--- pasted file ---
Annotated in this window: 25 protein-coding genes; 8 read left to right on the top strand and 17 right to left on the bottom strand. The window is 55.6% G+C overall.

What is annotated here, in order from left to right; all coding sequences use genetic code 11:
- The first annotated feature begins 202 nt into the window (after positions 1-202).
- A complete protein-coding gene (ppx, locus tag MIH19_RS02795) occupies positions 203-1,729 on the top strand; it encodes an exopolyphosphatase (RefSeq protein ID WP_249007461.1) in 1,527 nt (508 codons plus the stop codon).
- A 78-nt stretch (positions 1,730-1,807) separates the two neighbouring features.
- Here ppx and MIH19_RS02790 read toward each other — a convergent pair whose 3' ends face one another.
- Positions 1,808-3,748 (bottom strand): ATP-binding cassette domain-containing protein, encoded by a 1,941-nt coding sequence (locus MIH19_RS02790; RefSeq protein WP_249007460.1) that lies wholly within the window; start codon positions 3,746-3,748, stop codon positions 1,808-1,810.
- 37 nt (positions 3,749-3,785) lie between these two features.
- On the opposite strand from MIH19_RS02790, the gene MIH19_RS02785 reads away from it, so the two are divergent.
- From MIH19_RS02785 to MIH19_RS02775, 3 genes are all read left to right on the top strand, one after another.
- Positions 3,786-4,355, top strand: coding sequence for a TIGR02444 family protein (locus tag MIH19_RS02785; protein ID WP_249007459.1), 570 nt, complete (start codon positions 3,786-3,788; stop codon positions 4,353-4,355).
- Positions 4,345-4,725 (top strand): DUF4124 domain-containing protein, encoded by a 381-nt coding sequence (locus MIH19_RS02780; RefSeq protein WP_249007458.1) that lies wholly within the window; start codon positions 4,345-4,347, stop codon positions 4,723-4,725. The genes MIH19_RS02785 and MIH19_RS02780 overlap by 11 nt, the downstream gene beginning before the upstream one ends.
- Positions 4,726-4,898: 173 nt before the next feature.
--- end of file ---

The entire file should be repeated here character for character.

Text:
Annotated in this window: 25 protein-coding genes; 8 read left to right on the top strand and 17 right to left on the bottom strand. The window is 55.6% G+C overall.

What is annotated here, in order from left to right; all coding sequences use genetic code 11:
- The first annotated feature begins 202 nt into the window (after positions 1-202).
- A complete protein-coding gene (ppx, locus tag MIH19_RS02795) occupies positions 203-1,729 on the top strand; it encodes an exopolyphosphatase (RefSeq protein ID WP_249007461.1) in 1,527 nt (508 codons plus the stop codon).
- A 78-nt stretch (positions 1,730-1,807) separates the two neighbouring features.
- Here ppx and MIH19_RS02790 read toward each other — a convergent pair whose 3' ends face one another.
- Positions 1,808-3,748 (bottom strand): ATP-binding cassette domain-containing protein, encoded by a 1,941-nt coding sequence (locus MIH19_RS02790; RefSeq protein WP_249007460.1) that lies wholly within the window; start codon positions 3,746-3,748, stop codon positions 1,808-1,810.
- 37 nt (positions 3,749-3,785) lie between these two features.
- On the opposite strand from MIH19_RS02790, the gene MIH19_RS02785 reads away from it, so the two are divergent.
- From MIH19_RS02785 to MIH19_RS02775, 3 genes are all read left to right on the top strand, one after another.
- Positions 3,786-4,355, top strand: coding sequence for a TIGR02444 family protein (locus tag MIH19_RS02785; protein ID WP_249007459.1), 570 nt, complete (start codon positions 3,786-3,788; stop codon positions 4,353-4,355).
- Positions 4,345-4,725 (top strand): DUF4124 domain-containing protein, encoded by a 381-nt coding sequence (locus MIH19_RS02780; RefSeq protein WP_249007458.1) that lies wholly within the window; start codon positions 4,345-4,347, stop codon positions 4,723-4,725. The genes MIH19_RS02785 and MIH19_RS02780 overlap by 11 nt, the downstream gene beginning before the upstream one ends.
- Positions 4,726-4,898: 173 nt before the next feature.